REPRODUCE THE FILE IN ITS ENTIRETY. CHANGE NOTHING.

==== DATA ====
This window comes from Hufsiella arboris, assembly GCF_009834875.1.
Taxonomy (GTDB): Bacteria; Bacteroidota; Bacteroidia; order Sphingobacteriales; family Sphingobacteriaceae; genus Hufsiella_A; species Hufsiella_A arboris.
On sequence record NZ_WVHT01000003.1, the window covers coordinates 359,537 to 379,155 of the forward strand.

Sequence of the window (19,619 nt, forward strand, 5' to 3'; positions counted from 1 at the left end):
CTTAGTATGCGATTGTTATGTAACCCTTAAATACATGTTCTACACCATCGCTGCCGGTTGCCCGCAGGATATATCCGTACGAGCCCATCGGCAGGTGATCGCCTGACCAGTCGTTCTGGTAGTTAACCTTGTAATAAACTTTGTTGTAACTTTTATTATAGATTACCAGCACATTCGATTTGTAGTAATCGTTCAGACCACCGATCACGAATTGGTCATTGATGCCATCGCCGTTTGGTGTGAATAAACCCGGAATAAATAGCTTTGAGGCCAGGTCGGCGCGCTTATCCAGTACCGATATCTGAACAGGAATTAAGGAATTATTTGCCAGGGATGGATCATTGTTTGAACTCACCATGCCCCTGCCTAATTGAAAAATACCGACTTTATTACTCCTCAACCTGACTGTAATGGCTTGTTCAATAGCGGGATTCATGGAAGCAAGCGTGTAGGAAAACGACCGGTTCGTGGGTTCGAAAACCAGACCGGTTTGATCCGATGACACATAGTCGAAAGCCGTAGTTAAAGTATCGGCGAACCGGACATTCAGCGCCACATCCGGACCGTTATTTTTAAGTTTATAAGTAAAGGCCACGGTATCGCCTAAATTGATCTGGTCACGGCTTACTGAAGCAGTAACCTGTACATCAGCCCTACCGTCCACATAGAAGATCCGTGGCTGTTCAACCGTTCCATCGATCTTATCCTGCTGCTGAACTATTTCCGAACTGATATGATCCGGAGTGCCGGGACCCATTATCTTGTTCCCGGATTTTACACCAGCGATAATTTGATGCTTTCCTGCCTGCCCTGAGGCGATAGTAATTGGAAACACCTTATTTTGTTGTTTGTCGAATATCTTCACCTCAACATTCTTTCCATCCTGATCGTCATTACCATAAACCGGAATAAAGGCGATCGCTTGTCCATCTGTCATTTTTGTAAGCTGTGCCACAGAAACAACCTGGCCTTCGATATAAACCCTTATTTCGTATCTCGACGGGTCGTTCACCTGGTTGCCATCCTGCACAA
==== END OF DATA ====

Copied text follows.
This window comes from Hufsiella arboris, assembly GCF_009834875.1.
Taxonomy (GTDB): Bacteria; Bacteroidota; Bacteroidia; order Sphingobacteriales; family Sphingobacteriaceae; genus Hufsiella_A; species Hufsiella_A arboris.
On sequence record NZ_WVHT01000003.1, the window covers coordinates 359,537 to 379,155 of the forward strand.

Sequence of the window (19,619 nt, forward strand, 5' to 3'; positions counted from 1 at the left end):
CTTAGTATGCGATTGTTATGTAACCCTTAAATACATGTTCTACACCATCGCTGCCGGTTGCCCGCAGGATATATCCGTACGAGCCCATCGGCAGGTGATCGCCTGACCAGTCGTTCTGGTAGTTAACCTTGTAATAAACTTTGTTGTAACTTTTATTATAGATTACCAGCACATTCGATTTGTAGTAATCGTTCAGACCACCGATCACGAATTGGTCATTGATGCCATCGCCGTTTGGTGTGAATAAACCCGGAATAAATAGCTTTGAGGCCAGGTCGGCGCGCTTATCCAGTACCGATATCTGAACAGGAATTAAGGAATTATTTGCCAGGGATGGATCATTGTTTGAACTCACCATGCCCCTGCCTAATTGAAAAATACCGACTTTATTACTCCTCAACCTGACTGTAATGGCTTGTTCAATAGCGGGATTCATGGAAGCAAGCGTGTAGGAAAACGACCGGTTCGTGGGTTCGAAAACCAGACCGGTTTGATCCGATGACACATAGTCGAAAGCCGTAGTTAAAGTATCGGCGAACCGGACATTCAGCGCCACATCCGGACCGTTATTTTTAAGTTTATAAGTAAAGGCCACGGTATCGCCTAAATTGATCTGGTCACGGCTTACTGAAGCAGTAACCTGTACATCAGCCCTACCGTCCACATAGAAGATCCGTGGCTGTTCAACCGTTCCATCGATCTTATCCTGCTGCTGAACTATTTCCGAACTGATATGATCCGGAGTGCCGGGACCCATTATCTTGTTCCCGGATTTTACACCAGCGATAATTTGATGCTTTCCTGCCTGCCCTGAGGCGATAGTAATTGGAAACACCTTATTTTGTTGTTTGTCGAATATCTTCACCTCAACATTCTTTCCATCCTGATCGTCATTACCATAAACCGGAATAAAGGCGATCGCTTGTCCATCTGTCATTTTTGTAAGCTGTGCCACAGAAACAACCTGGCCTTCGATATAAACCCTTATTTCGTATCTCGACGGGTCGTTCACCTGGTTGCCATCCTGCACAA